Friday, January 30, 2009

How to Sell Your Home: Interview with Mike Eastman

In preparation for my new book, I have been interviewing real estate industry experts. This interview is with Atlanta Realtor, Mike Eastman. His contact information is at the end of this post. Sign up for the newsletter, to the right of the blog, for book updates and other information.

1. HHow would you describe the market in Atlanta on January 28, 2009.

Mike Eastman, Atlanta Realtor,, says, "This is the year of the Hot Deals for my clients.” He recently negotiated a contract during the last week of December on a brand-new home in a new development by Decatur, which was finalized at $200,000 below the original list price. At the closing, the builder (who had gone belly up, as had the bank financing the deal) was counting his blessings - his health and his family, while letting my client know he was broke. There would be no opportunity to get any more work done on the house after closing as builders will traditionally do. My client was very respectful of his position and situation, as was I. She got the home for $575,000 with an all-cash offer (a very powerful bargaining chip) even though the builder was assuming a material loss for anything below $650,000 on a home originally listed at close to $800,000. He was essentially paying her to buy his house. Understand that builders like this one make tons of money some years and have years like 2008, its part of the game. Still, we felt his pain. The positive side of that is that the market is so soft right now that some very striking deals are available. They are not everywhere and going into this, even I had no idea how much this builder would come down in price. But this turned into a dramatic example of what is possible in this market. There is actually still one brand-new home by this builder left in this new development where my client bought."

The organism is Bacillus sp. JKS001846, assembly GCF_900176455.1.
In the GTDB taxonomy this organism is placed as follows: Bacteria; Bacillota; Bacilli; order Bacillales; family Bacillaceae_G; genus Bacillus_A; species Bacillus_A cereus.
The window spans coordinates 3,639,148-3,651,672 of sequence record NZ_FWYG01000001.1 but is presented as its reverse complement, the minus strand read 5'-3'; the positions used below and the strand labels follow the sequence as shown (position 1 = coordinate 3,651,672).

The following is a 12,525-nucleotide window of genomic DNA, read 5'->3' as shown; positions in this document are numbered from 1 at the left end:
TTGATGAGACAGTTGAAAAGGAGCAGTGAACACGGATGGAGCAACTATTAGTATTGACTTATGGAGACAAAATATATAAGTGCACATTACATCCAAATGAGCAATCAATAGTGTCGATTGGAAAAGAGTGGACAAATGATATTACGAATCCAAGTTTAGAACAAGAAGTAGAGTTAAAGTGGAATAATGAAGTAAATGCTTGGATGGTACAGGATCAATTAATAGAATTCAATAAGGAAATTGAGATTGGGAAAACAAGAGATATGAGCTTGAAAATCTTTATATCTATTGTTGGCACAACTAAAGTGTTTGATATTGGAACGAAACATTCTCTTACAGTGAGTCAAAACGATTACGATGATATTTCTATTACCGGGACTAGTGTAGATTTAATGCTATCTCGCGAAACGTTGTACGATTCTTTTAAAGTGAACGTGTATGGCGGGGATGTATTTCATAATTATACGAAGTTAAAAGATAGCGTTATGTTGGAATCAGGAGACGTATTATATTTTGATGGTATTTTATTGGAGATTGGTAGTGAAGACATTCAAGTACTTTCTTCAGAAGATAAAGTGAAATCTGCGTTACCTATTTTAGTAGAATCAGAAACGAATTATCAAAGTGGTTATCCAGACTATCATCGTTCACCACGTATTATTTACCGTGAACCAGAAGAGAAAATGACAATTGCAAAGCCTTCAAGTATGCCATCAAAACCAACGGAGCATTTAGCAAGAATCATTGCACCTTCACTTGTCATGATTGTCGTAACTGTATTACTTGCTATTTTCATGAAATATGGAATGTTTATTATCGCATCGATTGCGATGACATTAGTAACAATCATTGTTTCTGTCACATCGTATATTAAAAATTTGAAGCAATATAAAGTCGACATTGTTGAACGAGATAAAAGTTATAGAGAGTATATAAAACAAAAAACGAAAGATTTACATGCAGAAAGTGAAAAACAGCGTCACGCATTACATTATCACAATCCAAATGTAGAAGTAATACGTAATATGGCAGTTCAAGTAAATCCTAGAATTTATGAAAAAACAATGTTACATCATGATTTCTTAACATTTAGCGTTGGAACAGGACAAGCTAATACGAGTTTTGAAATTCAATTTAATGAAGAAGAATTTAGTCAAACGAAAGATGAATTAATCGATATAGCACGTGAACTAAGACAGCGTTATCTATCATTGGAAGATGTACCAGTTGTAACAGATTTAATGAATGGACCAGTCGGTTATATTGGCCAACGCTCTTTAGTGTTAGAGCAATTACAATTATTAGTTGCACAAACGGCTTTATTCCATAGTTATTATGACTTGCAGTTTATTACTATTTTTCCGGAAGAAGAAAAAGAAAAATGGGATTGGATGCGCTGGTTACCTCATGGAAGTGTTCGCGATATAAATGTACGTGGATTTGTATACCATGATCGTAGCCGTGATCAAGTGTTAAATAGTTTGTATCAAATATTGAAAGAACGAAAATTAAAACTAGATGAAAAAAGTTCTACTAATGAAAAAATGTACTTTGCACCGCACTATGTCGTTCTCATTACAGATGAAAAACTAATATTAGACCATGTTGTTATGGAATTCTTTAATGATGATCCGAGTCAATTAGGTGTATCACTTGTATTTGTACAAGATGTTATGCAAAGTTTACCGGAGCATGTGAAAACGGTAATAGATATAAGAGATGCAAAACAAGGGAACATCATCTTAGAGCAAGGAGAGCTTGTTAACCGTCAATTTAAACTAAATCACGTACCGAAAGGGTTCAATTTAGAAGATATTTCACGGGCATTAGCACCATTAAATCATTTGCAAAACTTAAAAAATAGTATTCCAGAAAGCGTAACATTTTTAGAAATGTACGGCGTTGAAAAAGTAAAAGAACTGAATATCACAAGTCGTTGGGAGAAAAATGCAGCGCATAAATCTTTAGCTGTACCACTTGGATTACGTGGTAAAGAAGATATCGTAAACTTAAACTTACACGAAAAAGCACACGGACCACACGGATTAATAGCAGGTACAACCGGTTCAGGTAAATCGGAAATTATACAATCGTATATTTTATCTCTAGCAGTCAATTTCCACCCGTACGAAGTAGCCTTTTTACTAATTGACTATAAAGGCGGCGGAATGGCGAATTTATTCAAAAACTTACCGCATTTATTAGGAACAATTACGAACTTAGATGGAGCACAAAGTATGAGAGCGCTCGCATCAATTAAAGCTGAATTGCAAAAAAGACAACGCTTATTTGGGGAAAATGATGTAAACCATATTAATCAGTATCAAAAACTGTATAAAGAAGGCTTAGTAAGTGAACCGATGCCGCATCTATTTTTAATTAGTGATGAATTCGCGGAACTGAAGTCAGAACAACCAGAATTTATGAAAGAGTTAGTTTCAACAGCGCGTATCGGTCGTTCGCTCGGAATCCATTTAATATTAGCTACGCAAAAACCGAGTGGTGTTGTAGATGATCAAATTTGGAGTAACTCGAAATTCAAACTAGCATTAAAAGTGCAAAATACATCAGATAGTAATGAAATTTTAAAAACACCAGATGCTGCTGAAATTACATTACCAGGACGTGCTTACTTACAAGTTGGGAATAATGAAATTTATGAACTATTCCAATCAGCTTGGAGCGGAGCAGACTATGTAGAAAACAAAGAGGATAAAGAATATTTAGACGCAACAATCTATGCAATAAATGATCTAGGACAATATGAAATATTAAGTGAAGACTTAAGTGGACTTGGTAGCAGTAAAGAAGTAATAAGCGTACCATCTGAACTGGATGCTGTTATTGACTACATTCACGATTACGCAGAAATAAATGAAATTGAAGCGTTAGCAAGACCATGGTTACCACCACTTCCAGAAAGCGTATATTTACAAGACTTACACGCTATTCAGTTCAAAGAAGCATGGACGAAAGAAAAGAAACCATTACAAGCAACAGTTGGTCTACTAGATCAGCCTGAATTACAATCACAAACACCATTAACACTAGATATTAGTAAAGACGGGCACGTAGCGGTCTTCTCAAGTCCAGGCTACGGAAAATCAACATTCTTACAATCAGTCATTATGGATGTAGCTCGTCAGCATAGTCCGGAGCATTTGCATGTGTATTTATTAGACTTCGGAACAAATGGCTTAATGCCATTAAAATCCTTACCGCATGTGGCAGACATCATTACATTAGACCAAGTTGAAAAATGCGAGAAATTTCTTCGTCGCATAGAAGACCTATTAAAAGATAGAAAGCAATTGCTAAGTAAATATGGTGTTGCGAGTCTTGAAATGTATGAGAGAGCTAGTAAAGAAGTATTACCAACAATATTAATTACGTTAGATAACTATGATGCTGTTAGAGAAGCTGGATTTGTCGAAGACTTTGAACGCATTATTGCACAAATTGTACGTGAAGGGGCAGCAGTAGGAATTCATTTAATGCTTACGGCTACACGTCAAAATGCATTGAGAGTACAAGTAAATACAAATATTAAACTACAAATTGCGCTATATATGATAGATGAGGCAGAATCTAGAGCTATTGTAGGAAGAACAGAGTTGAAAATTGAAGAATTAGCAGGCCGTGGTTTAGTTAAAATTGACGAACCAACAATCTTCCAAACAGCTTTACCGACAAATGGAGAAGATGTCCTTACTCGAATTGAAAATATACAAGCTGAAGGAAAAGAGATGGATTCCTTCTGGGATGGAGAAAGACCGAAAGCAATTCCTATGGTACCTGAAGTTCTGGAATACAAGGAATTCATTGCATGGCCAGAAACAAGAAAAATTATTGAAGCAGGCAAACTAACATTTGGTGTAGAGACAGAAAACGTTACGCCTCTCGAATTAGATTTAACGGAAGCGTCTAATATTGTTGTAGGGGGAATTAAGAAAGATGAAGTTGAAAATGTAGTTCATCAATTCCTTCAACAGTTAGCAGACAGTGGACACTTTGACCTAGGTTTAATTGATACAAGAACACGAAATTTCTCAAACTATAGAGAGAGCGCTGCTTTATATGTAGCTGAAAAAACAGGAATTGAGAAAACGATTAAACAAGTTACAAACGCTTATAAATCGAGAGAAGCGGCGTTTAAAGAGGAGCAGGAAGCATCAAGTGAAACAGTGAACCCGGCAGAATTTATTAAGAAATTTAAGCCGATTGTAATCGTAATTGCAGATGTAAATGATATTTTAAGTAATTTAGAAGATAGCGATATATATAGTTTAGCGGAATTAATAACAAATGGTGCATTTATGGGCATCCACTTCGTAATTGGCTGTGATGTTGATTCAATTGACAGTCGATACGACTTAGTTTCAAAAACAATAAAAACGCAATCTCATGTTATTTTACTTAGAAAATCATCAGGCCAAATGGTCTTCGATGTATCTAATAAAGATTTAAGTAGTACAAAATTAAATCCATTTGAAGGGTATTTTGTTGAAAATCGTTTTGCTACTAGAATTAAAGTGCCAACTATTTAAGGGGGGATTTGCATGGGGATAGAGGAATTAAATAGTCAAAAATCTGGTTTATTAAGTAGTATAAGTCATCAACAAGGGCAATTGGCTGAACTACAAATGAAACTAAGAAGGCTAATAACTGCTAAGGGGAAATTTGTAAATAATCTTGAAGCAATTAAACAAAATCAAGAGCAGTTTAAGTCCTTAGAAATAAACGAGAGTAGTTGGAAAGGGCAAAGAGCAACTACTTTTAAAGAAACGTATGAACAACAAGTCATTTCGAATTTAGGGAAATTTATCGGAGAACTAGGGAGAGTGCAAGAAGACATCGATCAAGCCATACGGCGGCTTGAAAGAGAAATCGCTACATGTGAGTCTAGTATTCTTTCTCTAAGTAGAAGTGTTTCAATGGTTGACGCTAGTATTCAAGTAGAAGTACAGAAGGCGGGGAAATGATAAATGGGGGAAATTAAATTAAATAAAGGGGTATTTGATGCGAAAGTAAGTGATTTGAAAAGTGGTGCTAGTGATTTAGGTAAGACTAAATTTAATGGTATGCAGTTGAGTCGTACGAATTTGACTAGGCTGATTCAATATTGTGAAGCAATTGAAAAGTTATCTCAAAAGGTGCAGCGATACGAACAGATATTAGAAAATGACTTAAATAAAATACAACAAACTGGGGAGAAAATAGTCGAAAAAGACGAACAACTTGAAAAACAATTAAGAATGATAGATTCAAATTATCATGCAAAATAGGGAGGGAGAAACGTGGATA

By the way," this buyer actually didn't approach her search looking for bargains. She looked for an entire year with a very critical eye towards the type of house she was willing to buy. Once she found the house she could love, she switched gears and negotiated hard for the best price and was supported by the strength of an all-cash offer. We did have some clue that a bargain might be had with this home, however, as the builder had turned off the home's utilities - to save money."

"This is an excellent case study of someone who truly got a sizzling hot deal. She plans to live in the home long-term and is likely to profit from the deal by well over the $200,000 she saved by making her move in 2008 - the best climate for buyers that we will ever see in our lifetimes, which is continuing into 2009."

Mike says, "This is the best market buyers will ever see. Sellers looking to move up are likely to have to sell at a marginal loss. I found a home in Huntcliff this week that resold after less than two years at a $75,000 loss, but that buyer is likely to more than make up for it on the purchase of a new home. Huntcliff is otherwise a very stagnant market."